The CircleThe Church & Individual Served by the Pastor

Let’s say that the very center of this model represents an individual. The entire circle symbolically represents the church where the individual is an attender. The pastor of the church has a variety of responsibilities in that circle to nourish and guide the entire flock. The pastor does life with his or her members. The relationship is long term, familial, and yet professional. The pastor holds in her or his heart the entire congregation from the least of these to the most privileged. The pastor’s priorities are the spiritual well-being of the members and the church’s wider community engagement. The pastor cares about the individual, and his or her relationship to others and to God.

Pastors must protect and guide their sheep to green pastures. Therefore, when in the field, if a sheep is injured—a death in the family, a cancer diagnosis, a runaway—the pastor is immediately present to comfort and bring spiritual care. A pastor can go into a person’s home or hospital room, where a spiritual director or counselor would rarely go. The provision of pastoral care for occasions of crisis is different from ongoing counseling. The usual rule of thumb for the pastor is “meet 3 times and then refer.” This gives the pastor a chance to understand the member’s need, to provide spiritual comfort, and to pray.

The Horizontal Line—Served by the Counselor

The horizontal line represents the individual’s relationship with others. Along the line is possibly, spouse, intimate friends, family members, work colleagues, neighbors, bosses, etc. When in relationships, individuals bump up against their own identities and challenges with the identities and challenges of others. Individuals begin to know themselves in relationship to others. For example, when a person is in an abusive relationship and seeks the help of a counselor, the person begins a journey of self-discovery and advocacy. If a person has addiction or anger issues or is depressed, his or her family and friends are aware, and the counselor helps to restore emotional health.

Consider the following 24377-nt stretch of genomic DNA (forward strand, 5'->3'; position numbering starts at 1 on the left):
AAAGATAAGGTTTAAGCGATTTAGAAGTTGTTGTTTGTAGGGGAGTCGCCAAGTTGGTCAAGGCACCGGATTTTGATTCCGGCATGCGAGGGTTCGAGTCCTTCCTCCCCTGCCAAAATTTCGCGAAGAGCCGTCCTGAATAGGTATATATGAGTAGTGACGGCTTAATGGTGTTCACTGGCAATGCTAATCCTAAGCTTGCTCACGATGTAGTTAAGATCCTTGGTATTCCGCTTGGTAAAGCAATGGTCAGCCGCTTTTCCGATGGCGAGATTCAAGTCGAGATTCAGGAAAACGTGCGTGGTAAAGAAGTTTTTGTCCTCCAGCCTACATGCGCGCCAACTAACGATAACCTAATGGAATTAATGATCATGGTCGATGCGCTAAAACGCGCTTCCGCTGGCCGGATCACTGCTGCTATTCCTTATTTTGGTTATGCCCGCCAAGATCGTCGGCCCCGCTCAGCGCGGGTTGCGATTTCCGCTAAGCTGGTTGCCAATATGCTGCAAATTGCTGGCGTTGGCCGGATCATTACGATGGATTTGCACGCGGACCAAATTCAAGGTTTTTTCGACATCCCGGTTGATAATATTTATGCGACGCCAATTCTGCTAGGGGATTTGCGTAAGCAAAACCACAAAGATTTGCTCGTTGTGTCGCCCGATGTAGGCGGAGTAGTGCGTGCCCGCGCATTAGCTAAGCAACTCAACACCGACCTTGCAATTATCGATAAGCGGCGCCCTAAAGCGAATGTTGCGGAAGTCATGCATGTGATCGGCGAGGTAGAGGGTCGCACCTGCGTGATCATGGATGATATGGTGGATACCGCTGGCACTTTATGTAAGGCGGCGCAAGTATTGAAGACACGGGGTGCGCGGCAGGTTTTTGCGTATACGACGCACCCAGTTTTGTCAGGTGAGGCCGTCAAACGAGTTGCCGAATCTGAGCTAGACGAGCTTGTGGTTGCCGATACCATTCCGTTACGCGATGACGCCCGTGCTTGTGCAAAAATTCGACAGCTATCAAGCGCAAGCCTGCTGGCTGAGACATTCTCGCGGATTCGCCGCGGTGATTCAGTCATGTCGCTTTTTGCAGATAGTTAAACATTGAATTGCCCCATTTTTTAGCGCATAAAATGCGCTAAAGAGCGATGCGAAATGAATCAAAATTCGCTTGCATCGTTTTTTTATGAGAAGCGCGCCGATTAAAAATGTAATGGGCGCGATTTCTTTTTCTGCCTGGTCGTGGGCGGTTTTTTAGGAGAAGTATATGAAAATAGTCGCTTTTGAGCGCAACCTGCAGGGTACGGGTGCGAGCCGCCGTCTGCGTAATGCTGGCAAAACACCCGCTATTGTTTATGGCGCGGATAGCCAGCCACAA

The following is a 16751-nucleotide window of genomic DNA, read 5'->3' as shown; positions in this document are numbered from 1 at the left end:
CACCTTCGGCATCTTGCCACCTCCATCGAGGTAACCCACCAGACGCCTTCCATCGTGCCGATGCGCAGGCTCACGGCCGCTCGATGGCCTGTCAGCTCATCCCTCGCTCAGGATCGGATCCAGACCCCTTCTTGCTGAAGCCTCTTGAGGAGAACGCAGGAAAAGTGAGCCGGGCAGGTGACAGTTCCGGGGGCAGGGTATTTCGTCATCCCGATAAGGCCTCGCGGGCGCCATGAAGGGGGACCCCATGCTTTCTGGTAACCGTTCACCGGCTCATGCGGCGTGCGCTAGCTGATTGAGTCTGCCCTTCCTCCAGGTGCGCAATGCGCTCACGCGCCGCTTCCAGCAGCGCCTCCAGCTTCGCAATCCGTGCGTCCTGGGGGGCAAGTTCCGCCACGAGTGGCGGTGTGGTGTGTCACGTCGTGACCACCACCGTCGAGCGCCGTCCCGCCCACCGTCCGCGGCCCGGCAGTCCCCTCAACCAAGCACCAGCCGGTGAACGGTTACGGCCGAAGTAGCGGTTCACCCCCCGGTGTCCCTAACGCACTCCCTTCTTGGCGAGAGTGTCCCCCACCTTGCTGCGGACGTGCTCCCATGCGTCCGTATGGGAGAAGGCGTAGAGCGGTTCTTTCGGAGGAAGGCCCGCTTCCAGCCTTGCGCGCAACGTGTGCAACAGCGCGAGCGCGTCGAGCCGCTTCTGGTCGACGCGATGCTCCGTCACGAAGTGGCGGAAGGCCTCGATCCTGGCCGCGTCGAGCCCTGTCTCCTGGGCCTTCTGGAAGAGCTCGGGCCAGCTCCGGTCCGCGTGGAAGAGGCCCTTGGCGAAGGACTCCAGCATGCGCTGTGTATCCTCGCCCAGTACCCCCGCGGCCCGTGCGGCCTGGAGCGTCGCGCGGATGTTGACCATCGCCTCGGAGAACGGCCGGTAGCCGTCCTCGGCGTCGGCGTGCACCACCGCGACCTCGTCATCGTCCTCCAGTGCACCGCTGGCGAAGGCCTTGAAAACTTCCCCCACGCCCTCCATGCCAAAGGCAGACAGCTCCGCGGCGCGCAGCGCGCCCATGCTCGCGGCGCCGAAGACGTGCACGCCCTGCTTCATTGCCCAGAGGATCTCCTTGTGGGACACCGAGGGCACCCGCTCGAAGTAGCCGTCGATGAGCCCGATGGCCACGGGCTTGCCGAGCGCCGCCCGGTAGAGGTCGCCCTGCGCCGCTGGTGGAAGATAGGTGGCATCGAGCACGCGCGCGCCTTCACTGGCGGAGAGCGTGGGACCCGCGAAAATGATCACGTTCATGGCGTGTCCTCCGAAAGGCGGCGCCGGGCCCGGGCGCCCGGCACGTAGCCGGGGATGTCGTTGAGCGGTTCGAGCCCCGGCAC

The counselor’s task is to help persons uncover their identities, understand their stories, and find wholeness. The counselor meets privately with the individual in a confidential, scheduled time and place. There is a clear objective—mental and emotional health and well-being. The counselor does not receive an invitation to a client’s Thanksgiving dinner, as a pastor might be. Clients pay counselors for each session, while a pastor receives a salary in order to be released to do the work of pastoring. When clients are better, they no longer go regularly to see a counselor. When persons are no longer in mental crisis, they return to full engagement in the life of their churches.